Without any divergence from the pattern Jesus has used so far in the previous 5 letters, He begins once again with an appeal to the vision in Ch. 1.

You will recall how the vision there represents Jesus as both a High Priest, and a King, and in purity and power. These ideas are fleshed out even more here – tho not as directly as in some of the other letters.

  1. Appeal to the revelation of Ch. 1: 7 “And to the angel of the church in Philadelphia write: ‘The words of the holy one, the true one, who has the key of David, who opens and no one will shut, who shuts and no one opens.”

Jesus points to 4 things about Himself that are vital for this church who will receive no rebukes and only encouragement from Him. These speak directly to the Church which is living in a place of poverty, continual upheavals due to earthquake activity, victims of governmental flip-flops and mismanagement and additionally, persecution by the local Jewish community.

So Jesus begins –

He is: The HOLY one

The TRUE one

Who has “the key of David”And who opens and no one will shut, and who shuts and no one will open.

And who opens and no one will shut, and who shuts and no one will open.

Lest we miss the point here – Jesus is reminding His people that because of Who He is, they stand in a much different place than their external circumstances might make it seem.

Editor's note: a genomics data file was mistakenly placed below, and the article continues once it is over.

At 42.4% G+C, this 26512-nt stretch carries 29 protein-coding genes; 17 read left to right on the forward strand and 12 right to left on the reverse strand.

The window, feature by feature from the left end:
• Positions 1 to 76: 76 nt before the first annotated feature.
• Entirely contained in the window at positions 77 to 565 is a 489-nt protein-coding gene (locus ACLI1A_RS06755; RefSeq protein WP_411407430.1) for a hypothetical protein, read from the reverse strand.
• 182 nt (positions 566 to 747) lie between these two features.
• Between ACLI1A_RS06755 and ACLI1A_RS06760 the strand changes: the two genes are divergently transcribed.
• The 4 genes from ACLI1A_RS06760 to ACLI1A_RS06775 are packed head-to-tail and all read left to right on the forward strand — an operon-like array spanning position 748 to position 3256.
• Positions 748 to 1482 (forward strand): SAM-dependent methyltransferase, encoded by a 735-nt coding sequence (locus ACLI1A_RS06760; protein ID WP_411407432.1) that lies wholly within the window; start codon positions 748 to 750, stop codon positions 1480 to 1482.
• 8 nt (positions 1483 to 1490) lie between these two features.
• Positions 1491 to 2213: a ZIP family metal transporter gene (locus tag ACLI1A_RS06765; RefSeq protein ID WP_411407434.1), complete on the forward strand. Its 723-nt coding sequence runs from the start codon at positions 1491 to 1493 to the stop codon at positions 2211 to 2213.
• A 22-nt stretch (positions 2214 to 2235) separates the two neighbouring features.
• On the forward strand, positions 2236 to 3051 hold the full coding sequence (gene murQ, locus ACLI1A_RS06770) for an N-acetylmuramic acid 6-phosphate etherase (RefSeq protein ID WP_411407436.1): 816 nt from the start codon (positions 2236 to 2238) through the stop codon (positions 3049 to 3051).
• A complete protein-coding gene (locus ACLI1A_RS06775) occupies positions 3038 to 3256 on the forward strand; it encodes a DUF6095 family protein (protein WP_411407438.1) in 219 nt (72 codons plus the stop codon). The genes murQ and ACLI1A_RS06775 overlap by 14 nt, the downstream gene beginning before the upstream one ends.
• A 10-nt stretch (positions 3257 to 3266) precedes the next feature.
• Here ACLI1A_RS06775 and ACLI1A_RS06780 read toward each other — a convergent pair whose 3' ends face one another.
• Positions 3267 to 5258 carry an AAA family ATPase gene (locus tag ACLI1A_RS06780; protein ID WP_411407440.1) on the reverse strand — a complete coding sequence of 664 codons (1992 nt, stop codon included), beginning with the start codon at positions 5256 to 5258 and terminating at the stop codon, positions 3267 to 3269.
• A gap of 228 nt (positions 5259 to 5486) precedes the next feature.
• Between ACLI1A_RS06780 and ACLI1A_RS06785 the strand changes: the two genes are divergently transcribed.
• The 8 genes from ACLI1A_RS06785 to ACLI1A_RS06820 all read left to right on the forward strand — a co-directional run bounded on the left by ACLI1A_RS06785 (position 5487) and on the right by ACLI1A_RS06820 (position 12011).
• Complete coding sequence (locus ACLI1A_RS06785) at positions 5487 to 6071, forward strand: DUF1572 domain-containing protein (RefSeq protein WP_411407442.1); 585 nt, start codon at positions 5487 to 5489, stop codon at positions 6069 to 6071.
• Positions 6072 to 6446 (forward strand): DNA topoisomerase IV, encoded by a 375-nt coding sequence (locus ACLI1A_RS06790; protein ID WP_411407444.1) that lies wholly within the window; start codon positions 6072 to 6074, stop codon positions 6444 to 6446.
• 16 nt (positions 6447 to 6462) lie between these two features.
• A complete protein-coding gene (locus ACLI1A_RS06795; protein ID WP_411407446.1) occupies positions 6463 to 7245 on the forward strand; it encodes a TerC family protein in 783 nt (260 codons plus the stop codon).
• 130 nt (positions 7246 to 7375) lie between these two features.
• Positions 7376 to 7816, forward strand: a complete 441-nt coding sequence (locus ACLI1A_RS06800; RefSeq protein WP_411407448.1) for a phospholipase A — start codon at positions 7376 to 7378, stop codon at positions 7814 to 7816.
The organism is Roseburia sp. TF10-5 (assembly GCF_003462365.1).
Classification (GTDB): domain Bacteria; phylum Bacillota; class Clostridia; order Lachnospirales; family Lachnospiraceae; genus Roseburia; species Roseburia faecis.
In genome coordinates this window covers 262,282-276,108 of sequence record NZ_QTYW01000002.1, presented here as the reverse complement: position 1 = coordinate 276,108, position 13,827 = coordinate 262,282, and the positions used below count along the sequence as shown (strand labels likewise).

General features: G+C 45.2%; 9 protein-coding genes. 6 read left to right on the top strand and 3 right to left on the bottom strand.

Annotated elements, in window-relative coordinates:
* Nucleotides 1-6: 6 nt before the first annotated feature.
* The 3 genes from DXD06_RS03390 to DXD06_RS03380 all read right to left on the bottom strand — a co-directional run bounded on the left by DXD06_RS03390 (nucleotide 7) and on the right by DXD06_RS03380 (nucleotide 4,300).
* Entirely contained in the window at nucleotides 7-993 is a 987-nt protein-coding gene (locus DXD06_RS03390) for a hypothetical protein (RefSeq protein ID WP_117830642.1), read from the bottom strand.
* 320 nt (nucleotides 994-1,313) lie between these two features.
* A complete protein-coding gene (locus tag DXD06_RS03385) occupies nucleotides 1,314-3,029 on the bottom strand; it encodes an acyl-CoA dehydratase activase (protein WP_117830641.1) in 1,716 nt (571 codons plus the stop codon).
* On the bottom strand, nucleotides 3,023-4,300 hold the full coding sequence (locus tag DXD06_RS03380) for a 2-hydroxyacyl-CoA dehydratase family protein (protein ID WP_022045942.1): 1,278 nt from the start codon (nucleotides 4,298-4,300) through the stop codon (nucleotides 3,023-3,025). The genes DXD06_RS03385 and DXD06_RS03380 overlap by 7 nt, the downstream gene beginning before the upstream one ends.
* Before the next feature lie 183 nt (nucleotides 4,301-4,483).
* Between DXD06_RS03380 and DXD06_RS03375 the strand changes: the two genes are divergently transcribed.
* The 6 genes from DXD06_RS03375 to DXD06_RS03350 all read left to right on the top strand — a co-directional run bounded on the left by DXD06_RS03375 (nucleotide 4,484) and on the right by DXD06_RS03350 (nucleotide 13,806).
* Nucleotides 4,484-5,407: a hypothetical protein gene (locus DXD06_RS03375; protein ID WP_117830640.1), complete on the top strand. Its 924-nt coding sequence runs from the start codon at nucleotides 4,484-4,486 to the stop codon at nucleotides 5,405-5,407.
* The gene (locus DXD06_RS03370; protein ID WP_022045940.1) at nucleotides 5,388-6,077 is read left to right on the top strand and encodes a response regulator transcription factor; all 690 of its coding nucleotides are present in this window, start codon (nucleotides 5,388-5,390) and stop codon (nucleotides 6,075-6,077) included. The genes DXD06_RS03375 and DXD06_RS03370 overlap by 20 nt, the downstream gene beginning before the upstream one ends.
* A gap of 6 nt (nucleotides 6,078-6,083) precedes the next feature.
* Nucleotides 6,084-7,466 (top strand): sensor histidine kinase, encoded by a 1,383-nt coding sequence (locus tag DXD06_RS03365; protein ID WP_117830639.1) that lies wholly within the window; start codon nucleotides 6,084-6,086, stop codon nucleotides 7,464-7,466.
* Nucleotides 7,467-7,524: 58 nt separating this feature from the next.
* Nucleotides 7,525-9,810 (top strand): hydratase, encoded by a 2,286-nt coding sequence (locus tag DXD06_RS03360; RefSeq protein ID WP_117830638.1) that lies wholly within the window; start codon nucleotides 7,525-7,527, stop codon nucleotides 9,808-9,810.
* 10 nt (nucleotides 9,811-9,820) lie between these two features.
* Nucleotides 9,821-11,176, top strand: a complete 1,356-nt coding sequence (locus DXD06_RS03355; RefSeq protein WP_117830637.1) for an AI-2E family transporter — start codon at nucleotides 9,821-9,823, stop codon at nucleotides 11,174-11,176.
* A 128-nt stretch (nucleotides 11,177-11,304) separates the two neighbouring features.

As opposed to the debauched and insane Caligula – King Jesus is the Holy King. He CANNOT sin against them. He cannot do them wrong in any way.

Contrary to the uninformed Domitian – Jesus not only knows all things truly, but is Truth Himself! He will neither deceive them, nor make decisions on their behalf that are miscalculations or harmful.

Having the key of David – He is a present ruler over all as God’s appointed King – and they are under His authority, care and protection – especially in spiritual reality – no matter who sits in the seat of political power.

And as The One who opens and no one shuts, and shuts so that no one can open – He alone determines who gets an audience with God and who does not.

Matthew 11:27 “All things have been handed over to me by my Father, and no one knows the Son except the Father, and no one knows the Father except the Son and anyone to whom the Son chooses to reveal him.”

To unpack that last phrase about the open door that He opens and none can shut etc., we need to see where it comes from. For it is a powerful reference to a scene unfolded in Isaiah 22 – that would have spoken volumes to the Philadelphian first readers.

To spare you too much detail, Isa. 22 tells the account of Israel at a very sad point in its history. A point the Philadelphian church could identify with.